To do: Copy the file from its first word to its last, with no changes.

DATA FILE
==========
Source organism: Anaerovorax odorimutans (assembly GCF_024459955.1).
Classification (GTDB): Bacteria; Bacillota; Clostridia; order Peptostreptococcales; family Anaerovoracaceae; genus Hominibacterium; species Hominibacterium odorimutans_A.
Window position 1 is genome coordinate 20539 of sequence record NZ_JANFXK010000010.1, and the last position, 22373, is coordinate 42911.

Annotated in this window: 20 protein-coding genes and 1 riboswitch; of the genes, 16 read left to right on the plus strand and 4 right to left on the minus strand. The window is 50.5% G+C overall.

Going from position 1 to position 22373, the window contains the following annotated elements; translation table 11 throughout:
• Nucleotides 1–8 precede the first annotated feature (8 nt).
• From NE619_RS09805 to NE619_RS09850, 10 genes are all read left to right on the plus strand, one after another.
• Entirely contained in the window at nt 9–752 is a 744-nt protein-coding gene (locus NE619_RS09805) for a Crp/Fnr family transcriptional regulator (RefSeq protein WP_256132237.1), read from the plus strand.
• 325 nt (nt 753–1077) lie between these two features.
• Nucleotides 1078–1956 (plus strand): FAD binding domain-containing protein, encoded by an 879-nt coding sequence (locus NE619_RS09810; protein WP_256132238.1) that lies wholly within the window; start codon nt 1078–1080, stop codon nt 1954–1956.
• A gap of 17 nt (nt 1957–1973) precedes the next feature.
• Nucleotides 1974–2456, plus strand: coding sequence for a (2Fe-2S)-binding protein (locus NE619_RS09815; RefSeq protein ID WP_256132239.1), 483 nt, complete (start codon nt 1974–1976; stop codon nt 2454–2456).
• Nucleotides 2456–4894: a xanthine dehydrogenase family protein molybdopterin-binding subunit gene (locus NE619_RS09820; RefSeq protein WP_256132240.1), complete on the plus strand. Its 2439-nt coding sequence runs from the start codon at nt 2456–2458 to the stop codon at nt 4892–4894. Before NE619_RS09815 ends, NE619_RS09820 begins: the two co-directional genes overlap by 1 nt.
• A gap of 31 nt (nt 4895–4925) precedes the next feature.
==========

Source organism: Anaerovorax odorimutans (assembly GCF_024459955.1).
Classification (GTDB): Bacteria; Bacillota; Clostridia; order Peptostreptococcales; family Anaerovoracaceae; genus Hominibacterium; species Hominibacterium odorimutans_A.
Window position 1 is genome coordinate 20539 of sequence record NZ_JANFXK010000010.1, and the last position, 22373, is coordinate 42911.

Annotated in this window: 20 protein-coding genes and 1 riboswitch; of the genes, 16 read left to right on the plus strand and 4 right to left on the minus strand. The window is 50.5% G+C overall.

Going from position 1 to position 22373, the window contains the following annotated elements; translation table 11 throughout:
• Nucleotides 1–8 precede the first annotated feature (8 nt).
• From NE619_RS09805 to NE619_RS09850, 10 genes are all read left to right on the plus strand, one after another.
• Entirely contained in the window at nt 9–752 is a 744-nt protein-coding gene (locus NE619_RS09805) for a Crp/Fnr family transcriptional regulator (RefSeq protein WP_256132237.1), read from the plus strand.
• 325 nt (nt 753–1077) lie between these two features.
• Nucleotides 1078–1956 (plus strand): FAD binding domain-containing protein, encoded by an 879-nt coding sequence (locus NE619_RS09810; protein WP_256132238.1) that lies wholly within the window; start codon nt 1078–1080, stop codon nt 1954–1956.
• A gap of 17 nt (nt 1957–1973) precedes the next feature.
• Nucleotides 1974–2456, plus strand: coding sequence for a (2Fe-2S)-binding protein (locus NE619_RS09815; RefSeq protein ID WP_256132239.1), 483 nt, complete (start codon nt 1974–1976; stop codon nt 2454–2456).
• Nucleotides 2456–4894: a xanthine dehydrogenase family protein molybdopterin-binding subunit gene (locus NE619_RS09820; RefSeq protein WP_256132240.1), complete on the plus strand. Its 2439-nt coding sequence runs from the start codon at nt 2456–2458 to the stop codon at nt 4892–4894. Before NE619_RS09815 ends, NE619_RS09820 begins: the two co-directional genes overlap by 1 nt.
• A gap of 31 nt (nt 4895–4925) precedes the next feature.